James Francis Edwards made his first apperance in court in connection with a 1990 murder at the Hall of Justice building on Monday. (Kevin N. Hume/S.F. Examiner)

James Francis Edwards made his first apperance in court in connection with a 1990 murder at the Hall of Justice building on Monday. (Kevin N. Hume/S.F. Examiner)

Murder suspect arrested after three decades was known for ‘lying low’

An elderly man who was arrested for murder last week after three decades on the lam seemed to have a propensity for disguising his identity, even before he was wanted in the homicide.

James Francis Edwards, 70, was already known for “lying low” when police first accused him of shooting and killing a man outside a soup kitchen in the Mission District in November 1990, according to court records filed by the District Attorney’s Office.

At the time of the shooting, witnesses told police that Edwards would wear disguises, had identification cards under different names and was evading arrest in an unrelated theft case.

Prosecutors say he had California driver’s licenses under the aliases Peter Paul Provost and Robert Charles Edwards.

“He had demonstrated the ability to use false identifiers to disguise his true identity,” Assistant District Attorney Nathan Quigley wrote in a newly filed motion seeking to detain Edwards without bail.

That tendency appears to have still been on display when authorities caught up with Edwards last week while conducting a welfare check on another person in Southern California.

Prosecutors say Edwards falsely gave his name as “Wayne,” but responded, “Oh, that” when told he was being booked on a warrant from San Francisco for murder and a gun charge.

Edwards made his first appearance in the case on Monday afternoon in San Francisco Superior Court. Wearing orange jail garb at the Hall of Justice, he pleaded not guilty to the charges.

His attorney with the Public Defender’s Office did not immediately respond to a request for comment.

The District Attorney’s Office has asked the court to hold Edwards in custody without the option of bail ahead of trial, arguing that Edwards is a threat to public safety.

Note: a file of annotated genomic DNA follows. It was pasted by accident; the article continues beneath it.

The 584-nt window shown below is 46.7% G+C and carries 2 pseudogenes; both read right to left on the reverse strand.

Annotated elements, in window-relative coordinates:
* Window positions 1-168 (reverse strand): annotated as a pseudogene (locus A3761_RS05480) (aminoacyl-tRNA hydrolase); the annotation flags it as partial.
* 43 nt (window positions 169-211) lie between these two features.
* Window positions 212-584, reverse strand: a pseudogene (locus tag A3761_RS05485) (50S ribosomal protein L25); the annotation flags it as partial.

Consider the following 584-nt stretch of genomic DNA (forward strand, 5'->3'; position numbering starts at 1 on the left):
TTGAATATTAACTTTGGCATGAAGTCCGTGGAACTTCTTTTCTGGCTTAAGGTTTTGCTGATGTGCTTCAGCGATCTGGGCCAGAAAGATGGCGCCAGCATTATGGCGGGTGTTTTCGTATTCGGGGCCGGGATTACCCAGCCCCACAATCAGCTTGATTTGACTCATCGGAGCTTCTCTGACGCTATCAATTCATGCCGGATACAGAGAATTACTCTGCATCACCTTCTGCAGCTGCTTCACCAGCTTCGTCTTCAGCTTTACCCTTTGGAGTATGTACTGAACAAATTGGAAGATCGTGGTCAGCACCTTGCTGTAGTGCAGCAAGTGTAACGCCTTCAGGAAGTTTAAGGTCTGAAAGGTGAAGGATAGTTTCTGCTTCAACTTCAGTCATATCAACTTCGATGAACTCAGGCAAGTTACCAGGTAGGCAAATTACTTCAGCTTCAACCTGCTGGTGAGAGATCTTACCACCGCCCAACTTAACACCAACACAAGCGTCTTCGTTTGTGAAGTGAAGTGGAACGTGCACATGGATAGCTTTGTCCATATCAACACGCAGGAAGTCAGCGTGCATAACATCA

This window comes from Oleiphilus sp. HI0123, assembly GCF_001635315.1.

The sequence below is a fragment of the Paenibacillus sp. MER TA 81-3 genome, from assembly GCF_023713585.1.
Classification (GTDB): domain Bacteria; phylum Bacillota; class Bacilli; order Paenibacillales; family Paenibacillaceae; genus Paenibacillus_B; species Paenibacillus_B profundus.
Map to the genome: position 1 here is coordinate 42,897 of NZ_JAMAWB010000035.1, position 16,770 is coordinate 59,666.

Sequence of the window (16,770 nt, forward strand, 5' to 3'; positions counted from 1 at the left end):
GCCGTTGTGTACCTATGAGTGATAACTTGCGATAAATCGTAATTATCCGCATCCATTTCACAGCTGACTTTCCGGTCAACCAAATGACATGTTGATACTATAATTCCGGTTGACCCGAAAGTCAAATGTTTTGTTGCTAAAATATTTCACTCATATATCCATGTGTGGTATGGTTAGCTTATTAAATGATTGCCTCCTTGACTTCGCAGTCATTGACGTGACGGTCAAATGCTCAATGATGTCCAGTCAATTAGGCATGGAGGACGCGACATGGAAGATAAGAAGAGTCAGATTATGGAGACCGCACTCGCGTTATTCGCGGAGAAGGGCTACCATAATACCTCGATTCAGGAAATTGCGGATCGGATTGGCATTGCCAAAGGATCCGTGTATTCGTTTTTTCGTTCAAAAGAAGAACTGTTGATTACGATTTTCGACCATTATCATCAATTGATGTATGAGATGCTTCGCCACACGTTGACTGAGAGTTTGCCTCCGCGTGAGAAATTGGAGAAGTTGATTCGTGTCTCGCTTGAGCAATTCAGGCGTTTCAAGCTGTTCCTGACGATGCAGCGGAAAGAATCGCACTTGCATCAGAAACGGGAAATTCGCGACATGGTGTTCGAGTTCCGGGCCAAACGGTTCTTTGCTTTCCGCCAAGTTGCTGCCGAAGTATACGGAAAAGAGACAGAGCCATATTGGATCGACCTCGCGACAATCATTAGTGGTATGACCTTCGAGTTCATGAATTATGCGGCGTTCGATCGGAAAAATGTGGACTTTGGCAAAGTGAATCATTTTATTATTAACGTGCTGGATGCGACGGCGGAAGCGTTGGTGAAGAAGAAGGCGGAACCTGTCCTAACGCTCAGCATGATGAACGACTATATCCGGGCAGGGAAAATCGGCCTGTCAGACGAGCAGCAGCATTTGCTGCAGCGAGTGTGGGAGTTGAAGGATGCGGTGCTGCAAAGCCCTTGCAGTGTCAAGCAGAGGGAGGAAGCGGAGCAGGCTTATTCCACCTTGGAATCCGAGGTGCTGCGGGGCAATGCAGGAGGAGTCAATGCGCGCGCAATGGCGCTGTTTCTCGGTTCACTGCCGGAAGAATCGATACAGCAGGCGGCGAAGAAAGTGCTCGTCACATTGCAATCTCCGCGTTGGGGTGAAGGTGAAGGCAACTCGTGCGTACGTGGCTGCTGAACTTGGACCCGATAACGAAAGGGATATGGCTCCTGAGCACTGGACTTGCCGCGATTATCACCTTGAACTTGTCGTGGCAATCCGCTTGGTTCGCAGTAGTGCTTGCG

Prosecutors say Edwards was living at the charitable organization Martin De Porres House of Hospitality on Nov. 5, 1990, when another resident, 46-year-old Lamar Vaughn, was gunned down out front.

Police found Vaughn on the sidewalk at 225 Potrero Ave. early that morning with a single gunshot wound to his forehead. He was later pronounced dead at San Francisco General Hospital.

Court records show police interviewed other residents at the nonprofit who colored in a picture of what may have happened.

One witness said Edwards and Vaughn were living together at the charity. While Vaughn was openly gay, the witness said Edwards was “having problems identifying who he was sexually.”

Another witness told police he saw Vaughn yelling at a man to “get out of here” that morning while carrying a piece of wood. He then heard a gunshot but does not appear to have seen the shooting.

A third witness said he actually saw the shooting. The witness said Vaughn was holding a piece of wood to his side when Edwards pulled a gun out of his sweatshirt and shot him.

It’s unclear what Edwards has been up to for the last three decades.

He was arrested by the Santa Barbara County Sheriff’s Office last Wednesday on the 1000 block of Casitas Pass Road in the city of Carpinteria, according to authorities.

Prosecutors say he has a criminal history that includes convictions out of Utah from before the homicide in connection with the kidnapping and sexual assault of a 5-year-old girl.

He was also arrested several times in Arizona in the 1980s, including for allegedly being in possession of a gun that was stolen from a bedroom dresser drawer during a burglary.

Edwards remains in custody as of Tuesday. A judge is expected to hear arguments Wednesday over whether he should remain at County Jail pending trial or be released.


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